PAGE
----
No, unless you throw in a red-tape nightmare and no idea how to pay for a lifetime of medical bills.

Again, this was 1958. NBA stars didn’t have comprehensive medical coverage, much less entourages and Bentleys.

Stokes had $9,000 in his bank account. He was single, and what family he had was in Pennsylvania and in no financial shape to help.

Twyman applied to become Stokes’ legal guardian. A judge granted the request. That allowed Twyman to handle the bills, apply for workman’s compensation and chop through the paperwork.

Twyman was far more than Stokes’ bookkeeper, however. He eventually had four children, and Stokes was almost as much a part of his life as any of them.Again, this was 1958. That didn’t matter.

“There was no defining a person by the color of their skin,” Jay said. “He basically adopted Maurice.”

Twyman would sit by Stokes’ bed, calling out letters. When he got to the right one, Stokes would blink. That’s how they built words and shared conversation.

Twyman spent so much time with Stokes, he worried that he was ignoring his own family. He would bring his wife, Carol, and kids to visit his friend.

Carol became co-trustee of the Maurice Stokes Foundation. Her husband started it to defray Stokes’ medical bills. It eventually expanded into a charity that helped other NBA veterans.

It took years, but Stokes slowly regained some movement in his upper body. It took countless hours of rehabilitation. As hard as it was, Stokes never seemed to have a bad day.

He was given a makeshift typewriter one day. With trembling fingers, he typed a short note.

“Dear Jack, How can I ever thank you?”

Twyman felt he was the one who owed Stokes.

“I just stood in awe of him,” Twyman said. “When I would be having a bad day myself, I would go to see Maurice, selfishly, to say, I want to get pumped up. And he never failed to pump me up.”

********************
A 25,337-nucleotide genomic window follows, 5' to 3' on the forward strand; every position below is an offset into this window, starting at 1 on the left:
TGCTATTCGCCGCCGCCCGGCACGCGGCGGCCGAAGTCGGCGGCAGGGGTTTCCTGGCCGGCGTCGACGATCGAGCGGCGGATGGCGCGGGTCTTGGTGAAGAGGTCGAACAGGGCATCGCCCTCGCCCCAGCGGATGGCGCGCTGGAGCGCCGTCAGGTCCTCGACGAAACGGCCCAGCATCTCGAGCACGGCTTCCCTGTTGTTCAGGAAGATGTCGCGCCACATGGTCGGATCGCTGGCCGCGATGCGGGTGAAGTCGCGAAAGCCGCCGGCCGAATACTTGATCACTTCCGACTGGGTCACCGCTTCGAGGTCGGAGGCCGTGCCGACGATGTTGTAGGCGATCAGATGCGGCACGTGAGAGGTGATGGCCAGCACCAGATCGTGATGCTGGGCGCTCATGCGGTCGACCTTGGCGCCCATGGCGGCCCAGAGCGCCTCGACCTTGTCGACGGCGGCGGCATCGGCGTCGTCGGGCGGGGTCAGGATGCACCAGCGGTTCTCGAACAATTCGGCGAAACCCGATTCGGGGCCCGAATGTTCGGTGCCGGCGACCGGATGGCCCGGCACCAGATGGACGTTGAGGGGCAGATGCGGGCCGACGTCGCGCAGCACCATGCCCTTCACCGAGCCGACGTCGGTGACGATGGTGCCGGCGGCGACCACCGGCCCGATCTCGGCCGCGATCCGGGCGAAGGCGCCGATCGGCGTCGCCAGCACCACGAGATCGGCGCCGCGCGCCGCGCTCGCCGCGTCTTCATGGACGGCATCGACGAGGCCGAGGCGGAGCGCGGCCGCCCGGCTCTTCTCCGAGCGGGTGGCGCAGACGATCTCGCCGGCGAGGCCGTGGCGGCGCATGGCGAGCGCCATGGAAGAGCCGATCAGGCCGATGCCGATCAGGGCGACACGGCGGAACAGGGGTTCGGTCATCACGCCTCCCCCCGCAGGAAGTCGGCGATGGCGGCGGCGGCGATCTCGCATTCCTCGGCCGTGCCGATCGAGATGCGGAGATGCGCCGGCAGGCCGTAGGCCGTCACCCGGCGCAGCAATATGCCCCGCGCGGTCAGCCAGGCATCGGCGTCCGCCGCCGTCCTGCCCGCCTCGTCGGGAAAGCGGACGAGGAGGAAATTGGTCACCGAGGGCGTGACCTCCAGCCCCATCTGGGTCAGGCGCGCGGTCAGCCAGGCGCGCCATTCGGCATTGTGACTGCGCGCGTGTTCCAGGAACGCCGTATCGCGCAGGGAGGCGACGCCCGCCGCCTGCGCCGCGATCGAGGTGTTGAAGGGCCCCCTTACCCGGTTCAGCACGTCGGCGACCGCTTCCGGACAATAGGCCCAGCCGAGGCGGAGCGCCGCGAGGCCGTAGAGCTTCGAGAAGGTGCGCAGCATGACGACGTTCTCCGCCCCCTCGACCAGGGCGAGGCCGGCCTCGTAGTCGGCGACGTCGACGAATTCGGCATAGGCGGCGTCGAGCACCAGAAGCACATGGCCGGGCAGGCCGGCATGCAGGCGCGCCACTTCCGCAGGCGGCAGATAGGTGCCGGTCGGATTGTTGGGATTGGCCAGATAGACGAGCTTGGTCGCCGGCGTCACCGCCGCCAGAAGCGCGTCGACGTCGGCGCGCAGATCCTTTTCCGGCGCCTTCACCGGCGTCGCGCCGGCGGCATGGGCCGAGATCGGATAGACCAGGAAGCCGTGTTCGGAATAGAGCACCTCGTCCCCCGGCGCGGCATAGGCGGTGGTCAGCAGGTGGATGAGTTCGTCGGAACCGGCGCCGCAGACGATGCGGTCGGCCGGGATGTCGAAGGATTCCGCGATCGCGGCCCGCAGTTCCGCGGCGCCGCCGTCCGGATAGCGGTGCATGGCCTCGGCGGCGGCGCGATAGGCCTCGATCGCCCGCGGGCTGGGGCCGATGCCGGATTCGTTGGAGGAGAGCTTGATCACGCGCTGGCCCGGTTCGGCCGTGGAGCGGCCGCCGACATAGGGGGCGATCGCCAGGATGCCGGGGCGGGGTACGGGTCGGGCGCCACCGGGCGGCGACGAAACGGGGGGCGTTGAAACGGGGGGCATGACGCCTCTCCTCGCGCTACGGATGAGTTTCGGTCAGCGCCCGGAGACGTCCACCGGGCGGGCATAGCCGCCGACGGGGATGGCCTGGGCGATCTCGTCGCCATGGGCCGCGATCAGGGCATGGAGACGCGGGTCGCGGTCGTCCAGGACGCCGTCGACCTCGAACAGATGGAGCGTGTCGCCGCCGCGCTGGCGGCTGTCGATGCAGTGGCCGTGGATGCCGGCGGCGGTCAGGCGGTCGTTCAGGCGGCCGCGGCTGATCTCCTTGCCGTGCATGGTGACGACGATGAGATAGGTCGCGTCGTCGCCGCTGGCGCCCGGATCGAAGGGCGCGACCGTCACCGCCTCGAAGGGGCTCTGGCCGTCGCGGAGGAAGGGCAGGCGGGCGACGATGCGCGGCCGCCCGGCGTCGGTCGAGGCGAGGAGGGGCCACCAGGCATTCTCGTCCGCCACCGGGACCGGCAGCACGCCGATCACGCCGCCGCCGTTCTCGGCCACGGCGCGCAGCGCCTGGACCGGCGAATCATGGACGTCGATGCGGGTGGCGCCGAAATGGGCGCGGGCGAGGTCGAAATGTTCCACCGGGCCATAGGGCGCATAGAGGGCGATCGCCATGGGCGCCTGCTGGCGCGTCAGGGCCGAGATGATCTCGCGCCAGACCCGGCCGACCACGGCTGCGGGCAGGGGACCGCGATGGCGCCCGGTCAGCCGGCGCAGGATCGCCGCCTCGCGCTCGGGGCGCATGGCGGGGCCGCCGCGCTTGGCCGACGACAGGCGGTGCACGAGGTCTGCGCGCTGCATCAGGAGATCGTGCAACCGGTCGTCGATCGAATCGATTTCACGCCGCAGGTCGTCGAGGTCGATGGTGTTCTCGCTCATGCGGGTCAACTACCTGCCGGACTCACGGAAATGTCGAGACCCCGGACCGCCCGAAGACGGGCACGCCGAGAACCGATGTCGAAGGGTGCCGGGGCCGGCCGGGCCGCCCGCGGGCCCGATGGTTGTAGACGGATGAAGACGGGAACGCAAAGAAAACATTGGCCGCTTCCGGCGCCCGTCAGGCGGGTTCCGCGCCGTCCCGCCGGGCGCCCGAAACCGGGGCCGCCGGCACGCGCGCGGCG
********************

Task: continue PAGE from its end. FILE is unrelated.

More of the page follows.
Their relationship endured until 1970, when Stokes died of heart failure. He was 36 years old.

Twyman went on to make a fortune in the insurance and grocery businesses. He was an analyst for ABC. From the way he carried himself, you’d have never known he was anything special.

He’d given away almost all his trophies and awards. The ring Houston spotted that day on the golf course was one of the few clues to greatness.

“I cannot overemphasize what a humble guy he was,” Jay said of his father. “He was very caring. If you spent any time with him, he made you feel very special.”

It was that way until the end. This past weekend, Twyman wanted his children and grandchildren to come to Cincinnati. The battle he’d waged against an aggressive form of blood cancer was about over.

“He knew what was going on,” Jay said. “But he said, ‘Listen, I don’t want to make this a sad weekend. I want everybody to celebrate.’ ”

They told stories and jokes and watched the NBA playoffs. Twyman’s admiration for talent never faded.

“Boy, that Duncan!” he said watching the Spurs. “I can’t believe how strong he is running up and down the court.”

Tim Duncan might have reminded Twyman of someone he once played with. It was so long ago, most people don’t even recall the guy’s name.

We’ll never know how great Maurice Stokes would have been.

We do know he had the best teammate in NBA history.